Capturing Carbon in Kenyan Communities
Capturing Carbon in Kenyan Communities
/ Categories: Climate Change, All

Capturing Carbon in Kenyan Communities

Dr. Mark Huxham can often be found up to his knees in mud in the coastal mangrove forests of Kenya. But Earthwatch’s Jo-Anne Croft caught up with him recently during his visit to our U.K. office in Oxford to learn more about how Mark’s project will benefit from the global carbon market.

Mark’s project has recently been accredited by Plan Vivo,  a not-for-profit certification body for community-based payments for ecosystem services (PES) programs. This will allow Mark and his team to generate funding by selling credits on the global carbon market to fund conservation, community, and education projects in Kenya’s Gazi Bay.

Mark says, “Mangroves are amongst the most efficient natural carbon sinks and it is essential that the world find ways to protect them. Payments for carbon credits provide an exciting new possibility for their conservation. Our project (‘Mikoko Pamoja’ or ‘mangroves together’) aims to demonstrate how this can work for the benefit of local people and for the ecosystem as a whole.”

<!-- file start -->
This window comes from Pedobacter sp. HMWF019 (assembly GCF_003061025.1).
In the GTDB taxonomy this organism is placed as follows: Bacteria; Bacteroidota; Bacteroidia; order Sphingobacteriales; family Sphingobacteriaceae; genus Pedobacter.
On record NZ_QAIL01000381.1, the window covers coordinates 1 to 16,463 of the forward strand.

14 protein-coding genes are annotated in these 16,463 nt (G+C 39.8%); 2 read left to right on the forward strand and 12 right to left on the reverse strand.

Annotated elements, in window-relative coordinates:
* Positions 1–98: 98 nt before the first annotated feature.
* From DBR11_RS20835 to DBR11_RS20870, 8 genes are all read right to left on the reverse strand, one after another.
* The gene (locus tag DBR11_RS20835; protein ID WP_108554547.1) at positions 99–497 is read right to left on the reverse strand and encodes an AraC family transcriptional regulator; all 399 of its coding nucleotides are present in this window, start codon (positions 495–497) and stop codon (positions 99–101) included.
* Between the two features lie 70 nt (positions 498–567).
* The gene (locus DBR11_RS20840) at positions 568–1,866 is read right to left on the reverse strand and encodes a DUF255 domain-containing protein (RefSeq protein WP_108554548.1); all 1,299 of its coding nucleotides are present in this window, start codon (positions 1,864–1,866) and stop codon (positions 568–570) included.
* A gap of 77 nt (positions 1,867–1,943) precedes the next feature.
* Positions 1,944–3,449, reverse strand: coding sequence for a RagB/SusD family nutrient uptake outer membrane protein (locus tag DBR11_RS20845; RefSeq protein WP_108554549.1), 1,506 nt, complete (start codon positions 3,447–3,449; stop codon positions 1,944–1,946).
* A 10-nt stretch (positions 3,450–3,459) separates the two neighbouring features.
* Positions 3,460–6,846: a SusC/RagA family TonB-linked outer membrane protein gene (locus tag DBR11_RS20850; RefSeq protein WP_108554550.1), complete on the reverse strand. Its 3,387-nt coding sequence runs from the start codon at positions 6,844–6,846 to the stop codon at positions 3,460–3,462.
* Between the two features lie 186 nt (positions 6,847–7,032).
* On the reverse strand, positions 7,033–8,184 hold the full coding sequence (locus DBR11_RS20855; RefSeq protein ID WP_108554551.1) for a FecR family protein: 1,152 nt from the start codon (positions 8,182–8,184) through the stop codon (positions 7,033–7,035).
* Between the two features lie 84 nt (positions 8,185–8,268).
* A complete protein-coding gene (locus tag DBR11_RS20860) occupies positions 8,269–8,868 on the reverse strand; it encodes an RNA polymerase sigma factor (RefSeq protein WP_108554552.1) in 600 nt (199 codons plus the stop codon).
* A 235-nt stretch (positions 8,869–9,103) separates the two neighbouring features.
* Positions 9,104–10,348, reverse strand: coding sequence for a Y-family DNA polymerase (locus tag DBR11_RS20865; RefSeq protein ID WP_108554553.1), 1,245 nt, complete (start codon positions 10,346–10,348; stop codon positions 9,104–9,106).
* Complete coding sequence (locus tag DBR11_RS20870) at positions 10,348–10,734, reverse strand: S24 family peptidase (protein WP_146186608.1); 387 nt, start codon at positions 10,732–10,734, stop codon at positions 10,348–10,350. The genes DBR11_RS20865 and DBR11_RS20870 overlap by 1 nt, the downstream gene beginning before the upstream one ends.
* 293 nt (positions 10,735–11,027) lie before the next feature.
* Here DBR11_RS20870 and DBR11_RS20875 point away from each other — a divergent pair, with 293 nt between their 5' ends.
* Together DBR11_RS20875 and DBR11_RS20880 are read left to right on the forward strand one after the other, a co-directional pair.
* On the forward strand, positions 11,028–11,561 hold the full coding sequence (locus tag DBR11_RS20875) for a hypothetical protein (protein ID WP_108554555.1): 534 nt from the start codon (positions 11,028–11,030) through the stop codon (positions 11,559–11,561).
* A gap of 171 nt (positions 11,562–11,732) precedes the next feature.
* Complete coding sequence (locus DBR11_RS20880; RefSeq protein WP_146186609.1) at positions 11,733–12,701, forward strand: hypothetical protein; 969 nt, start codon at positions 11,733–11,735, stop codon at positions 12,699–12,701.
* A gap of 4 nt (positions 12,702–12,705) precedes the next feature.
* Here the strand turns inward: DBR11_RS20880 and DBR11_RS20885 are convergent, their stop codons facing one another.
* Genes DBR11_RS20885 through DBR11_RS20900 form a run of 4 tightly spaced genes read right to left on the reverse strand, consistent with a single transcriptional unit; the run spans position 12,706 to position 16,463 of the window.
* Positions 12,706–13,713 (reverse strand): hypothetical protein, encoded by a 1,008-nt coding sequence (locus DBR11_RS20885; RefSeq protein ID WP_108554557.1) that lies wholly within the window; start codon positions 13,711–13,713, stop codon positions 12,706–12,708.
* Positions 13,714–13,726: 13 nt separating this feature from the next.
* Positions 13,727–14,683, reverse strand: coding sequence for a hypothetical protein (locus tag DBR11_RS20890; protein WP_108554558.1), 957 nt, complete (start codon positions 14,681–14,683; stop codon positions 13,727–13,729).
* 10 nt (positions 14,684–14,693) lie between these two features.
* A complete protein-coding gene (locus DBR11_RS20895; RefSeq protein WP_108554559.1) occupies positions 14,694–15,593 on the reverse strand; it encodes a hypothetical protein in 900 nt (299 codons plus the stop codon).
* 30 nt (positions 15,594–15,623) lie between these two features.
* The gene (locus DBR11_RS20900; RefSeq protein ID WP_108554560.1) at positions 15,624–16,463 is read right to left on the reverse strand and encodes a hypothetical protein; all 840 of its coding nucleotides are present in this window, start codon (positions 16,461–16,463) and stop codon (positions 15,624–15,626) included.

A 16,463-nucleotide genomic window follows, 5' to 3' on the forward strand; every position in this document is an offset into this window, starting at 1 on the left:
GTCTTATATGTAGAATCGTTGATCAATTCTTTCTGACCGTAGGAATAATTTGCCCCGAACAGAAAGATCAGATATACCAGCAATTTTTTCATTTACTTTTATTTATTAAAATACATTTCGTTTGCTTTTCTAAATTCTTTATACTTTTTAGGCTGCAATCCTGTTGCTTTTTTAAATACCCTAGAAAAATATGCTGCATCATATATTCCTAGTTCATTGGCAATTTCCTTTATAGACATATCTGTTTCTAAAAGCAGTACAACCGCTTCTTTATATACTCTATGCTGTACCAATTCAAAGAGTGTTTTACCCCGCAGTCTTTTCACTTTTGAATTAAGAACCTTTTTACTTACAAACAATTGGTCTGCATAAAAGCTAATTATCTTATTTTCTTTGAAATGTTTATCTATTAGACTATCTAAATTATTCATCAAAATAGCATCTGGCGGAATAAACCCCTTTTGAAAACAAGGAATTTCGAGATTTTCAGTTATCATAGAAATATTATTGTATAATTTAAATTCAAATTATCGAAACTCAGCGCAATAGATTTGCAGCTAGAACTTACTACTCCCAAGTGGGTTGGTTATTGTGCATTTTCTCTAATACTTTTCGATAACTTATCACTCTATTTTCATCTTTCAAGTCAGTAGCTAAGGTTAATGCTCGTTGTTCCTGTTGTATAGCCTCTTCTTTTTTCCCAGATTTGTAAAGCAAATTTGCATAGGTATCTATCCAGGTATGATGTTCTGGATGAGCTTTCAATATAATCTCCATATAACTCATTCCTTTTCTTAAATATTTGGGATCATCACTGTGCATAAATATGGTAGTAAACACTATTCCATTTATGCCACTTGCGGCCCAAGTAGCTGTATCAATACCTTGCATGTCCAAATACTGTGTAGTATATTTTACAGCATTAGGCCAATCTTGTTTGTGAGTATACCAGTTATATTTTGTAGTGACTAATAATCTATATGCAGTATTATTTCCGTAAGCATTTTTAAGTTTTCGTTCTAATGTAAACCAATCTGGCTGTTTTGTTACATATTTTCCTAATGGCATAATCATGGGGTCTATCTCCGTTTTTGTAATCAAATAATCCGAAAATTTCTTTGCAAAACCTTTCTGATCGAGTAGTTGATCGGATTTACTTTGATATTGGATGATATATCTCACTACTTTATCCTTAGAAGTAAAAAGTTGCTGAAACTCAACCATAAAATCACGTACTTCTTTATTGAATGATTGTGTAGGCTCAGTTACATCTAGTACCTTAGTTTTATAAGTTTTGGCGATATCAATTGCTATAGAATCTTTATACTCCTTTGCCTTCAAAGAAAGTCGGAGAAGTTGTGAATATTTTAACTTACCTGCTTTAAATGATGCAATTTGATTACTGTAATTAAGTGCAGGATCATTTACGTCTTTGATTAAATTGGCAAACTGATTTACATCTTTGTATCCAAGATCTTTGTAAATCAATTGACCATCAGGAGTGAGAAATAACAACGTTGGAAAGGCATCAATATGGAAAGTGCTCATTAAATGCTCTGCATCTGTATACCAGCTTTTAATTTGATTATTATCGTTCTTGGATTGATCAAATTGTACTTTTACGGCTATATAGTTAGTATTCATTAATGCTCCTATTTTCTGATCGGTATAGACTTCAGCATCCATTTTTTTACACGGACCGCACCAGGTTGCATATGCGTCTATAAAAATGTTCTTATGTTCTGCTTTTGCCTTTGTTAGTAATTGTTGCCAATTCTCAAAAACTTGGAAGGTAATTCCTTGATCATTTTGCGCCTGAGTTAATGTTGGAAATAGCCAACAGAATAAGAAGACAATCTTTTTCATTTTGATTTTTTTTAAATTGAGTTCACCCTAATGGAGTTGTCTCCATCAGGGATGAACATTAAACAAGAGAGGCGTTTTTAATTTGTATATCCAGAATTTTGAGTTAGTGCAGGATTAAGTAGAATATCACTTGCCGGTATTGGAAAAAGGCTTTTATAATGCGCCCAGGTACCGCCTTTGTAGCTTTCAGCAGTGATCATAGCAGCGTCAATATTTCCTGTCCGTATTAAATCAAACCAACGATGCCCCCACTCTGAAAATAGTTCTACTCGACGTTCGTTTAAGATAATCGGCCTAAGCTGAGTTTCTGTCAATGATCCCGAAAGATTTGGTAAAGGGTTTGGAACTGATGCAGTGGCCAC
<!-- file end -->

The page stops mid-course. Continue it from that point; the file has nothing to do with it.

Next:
Listen to Mark unravel the complexities of carbon trading, share how Kenyan communities will benefit from this groundbreaking initiative, and explain the vital role that Earthwatch volunteers have played in securing accreditation for his project.

Mangrove Fast Facts

  • Mangrove forests are found in the intertidal zone of tropical and subtropical coastal regions.
  • Mangroves account for only around 0.4 percent of all forests worldwide, but they are highly effective natural sinks for  carbon, in some cases capturing up to six times more carbon per hectare than undisturbed rainforests.
  • This capacity makes them a valuable tool in combating climate change and means that there is significant potential for funding their restoration through the global carbon market.
  • Mangroves provide multiple services, including coastal protection, provision of nursery habitat for fish, and filtration of pollution and sediments, making them a conservation priority.
  • Mangroves saved many lives in the 2004 Asian tsunami by absorbing the power of the wave, and since then there has been a surge in mangrove restoration efforts. Currently, however, mangrove restoration is often ineffective because of lack of scientific knowledge and because local people lack the financial incentives and wider benefits of engaging in mangrove protection.

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